Reverse Engineering My Air Filter (Part 1)


I recently purchased a new air filter from costco, and its actually a pretty nice unit: IMG_20200416_161131~2.jpg

Only one problem. For some ungodly reason, its an internet of shit device. It has built in wifi and an android app that both kinda seriously sucks and provides functionality not readily accessible through the physical controls on the air filter. This is unacceptable for a number of reasons.

  1. My goddamn air filter is an internet connected device
  2. It has some kind of air quality sensor, and lets you view information from it within the app, but the information provided in the app has been massaged to the point of uselessness.
  3. I have no control over the software currently running on the device
  4. The device could potentially be monitoring my network and sending data back.
  5. I can not (at least in a way I have figured out yet) turn off the ozone generator without using the app. Moving the filter to a different spot and getting it back to the settings I want is an ordeal that requires fumbling through a shitty app and hoping it works.

In this series of posts, I will explore the (ongoing) process of reverse engineering my air filter, and hopefully figuring out how to pop a custom firmware on it.

Without Cracking It Open

First, I want to explore what we can learn without cracking it open.

Packet Capture

Thankfully, my router runs OpenWrt, so I can do a little bit of packet capture by looking up the air filter’s DHCP lease, and pulling one of these boys:

ssh root@router tcpdump -i wlan1 -U -s0 -w - 'not port 22' | sudo wireshark -k -i -

Filtering by the air filter’s IP (in this case, in wireshark, then gives me the ability to inspect all of it’s traffic: Screenshot_20200416_164923.png


Curiously enough, the air filter seems to be making repeated dns querys for at a set interval. Playing around with the air filter and leaving the packet capture running for long periods of time have lead me to a few conclusions:

  1. This dns query for is the only dns query the device makes
  2. It never attempts to connect to the IP it receives in the response.
  3. The devices behavior does not change if I blackhole in my dns server (change the dns server to respond with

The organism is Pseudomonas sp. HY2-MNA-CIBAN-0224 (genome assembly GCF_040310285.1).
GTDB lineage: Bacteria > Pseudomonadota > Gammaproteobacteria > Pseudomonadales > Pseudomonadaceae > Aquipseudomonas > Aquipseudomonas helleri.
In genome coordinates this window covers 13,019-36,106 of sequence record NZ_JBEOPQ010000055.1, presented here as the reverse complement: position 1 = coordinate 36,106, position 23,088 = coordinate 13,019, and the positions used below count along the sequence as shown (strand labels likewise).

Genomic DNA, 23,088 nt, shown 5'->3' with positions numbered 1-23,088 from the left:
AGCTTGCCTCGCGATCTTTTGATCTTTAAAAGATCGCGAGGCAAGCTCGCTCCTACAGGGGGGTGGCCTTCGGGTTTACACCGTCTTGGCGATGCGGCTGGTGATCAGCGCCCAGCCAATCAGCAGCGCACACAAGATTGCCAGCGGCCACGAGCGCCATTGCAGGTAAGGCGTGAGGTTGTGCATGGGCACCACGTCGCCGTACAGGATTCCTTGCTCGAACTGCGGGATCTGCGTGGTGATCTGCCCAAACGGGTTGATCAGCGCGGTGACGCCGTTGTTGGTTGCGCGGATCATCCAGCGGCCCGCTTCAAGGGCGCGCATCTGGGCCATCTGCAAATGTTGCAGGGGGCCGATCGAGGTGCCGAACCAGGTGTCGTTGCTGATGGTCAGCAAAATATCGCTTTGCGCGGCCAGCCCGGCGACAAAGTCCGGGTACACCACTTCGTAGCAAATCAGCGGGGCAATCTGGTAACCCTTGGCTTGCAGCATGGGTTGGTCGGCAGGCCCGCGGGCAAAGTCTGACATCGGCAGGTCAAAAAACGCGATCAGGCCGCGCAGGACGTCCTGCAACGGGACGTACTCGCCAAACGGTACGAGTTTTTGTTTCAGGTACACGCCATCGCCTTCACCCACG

4. The device does not make any DNS queries for that would correspond to the IP that the device is communicating with
  5. Aside from the DNS probe, the device does not appear to communicate with any IPs other than this

Based on this information, my belief is that the device is using the DNS query as some sort of janky probe for internet connectivity, and that it doesn’t care what the response is, just that it gets one. I also believe the IP to be hard coded into the device’s firmware (boo). This leads me to believe that this is probably an incredibly simple device, and my be using a bare microcontroller rather than the typical embedded linux.

On the bright side, the device is actually using TLSv1.2 for its communication, though this hinders my RE efforts.

This IP belongs to amazon, and the rdns record for it points to, which doesn’t give us much to go off of, other than the fact that data is flowing into an amazon EC2 instance.

Port Scanning

My next stop is to throw nmap with OS fingerprinting turned on at it:

$ sudo nmap -O                                      
Starting Nmap 7.80 ( ) at 2020-04-16 17:02 EDT
Nmap scan report for
Host is up (0.015s latency).
Not shown: 999 closed ports
8088/tcp open  radan-http
MAC Address: 84:72:07:32:3F:50 (I&C Technology)
Device type: specialized|general purpose|VoIP phone
Running (JUST GUESSING): NodeMCU embedded (98%), lwIP 1.4.X (98%), Espressif embedded (97%), Philips embedded (91%), Cognex embedded (90%), Ocean Signal embedded (89%), Grandstream embedded (89%), Rigol Technologies embedded (89%)
OS CPE: cpe:/o:nodemcu:nodemcu cpe:/a:lwip_project:lwip cpe:/h:philips:hue_bridge cpe:/a:lwip_project:lwip:1.4 cpe:/h:grandstream:gxp1105 cpe:/h:rigol_technologies:dsg3060
Aggressive OS guesses: NodeMCU firmware (lwIP stack) (98%), Espressif esp8266 firmware (lwIP stack) (97%), ESPEasy OS (lwIP stack) (92%), Philips Hue Bridge (lwIP stack v1.4.0) (91%), Cognex DataMan 200 ID reader (lwIP TCP/IP stack) (90%), Ocean Signal E101V emergency beacon (FreeRTOS/lwIP) (89%), Grandstream GXP1105 VoIP phone (89%), lwIP 1.4.0 lightweight TCP/IP stack (89%), Rigol DSG3060 signal generator (89%)
No exact OS matches for host (test conditions non-ideal).
Network Distance: 1 hop

OS detection performed. Please report any incorrect results at .
Nmap done: 1 IP address (1 host up) scanned in 11.85 seconds

This doesn’t give us too much to go off of, only one port open and nmap left making an absolute crapshoot at what OS is running on it.

Pulling up a connection to this service on 8088 in a web browser reveals two things, a service gated by http basic auth, and the headers from the response reveal that it is, at least, using lwIP (also this device has no concept of time):

HTTP/1.0 401 Authorization Required
WWW-Authenticate: Basic
Server: lwIP/1.4.1 (
Content-type: text/html
Expires: Fri, 10 Apr 2008 14:00:00 GMT
Pragma: no-cache

The standard username/password combos haven’t worked, and trying a list of 10 common usernames with 1000 common passwords also failed. I am currently in the process of running a longer brute force attempt, as this thing’s only rate limiting is how slow its CPU seems to be, but that’s going to take the rest of the day, and I have my doubts that it will work.

Today’s Conclusion

I strongly suspect that there is some commodity microcontroller running the show in there, most likely running NodeMCU, but unless I make a breakthrough with the http basic auth on that port 8088 service, I’ve hit a wall for how far I can go without cracking it open.

Join me next time as I crack it open!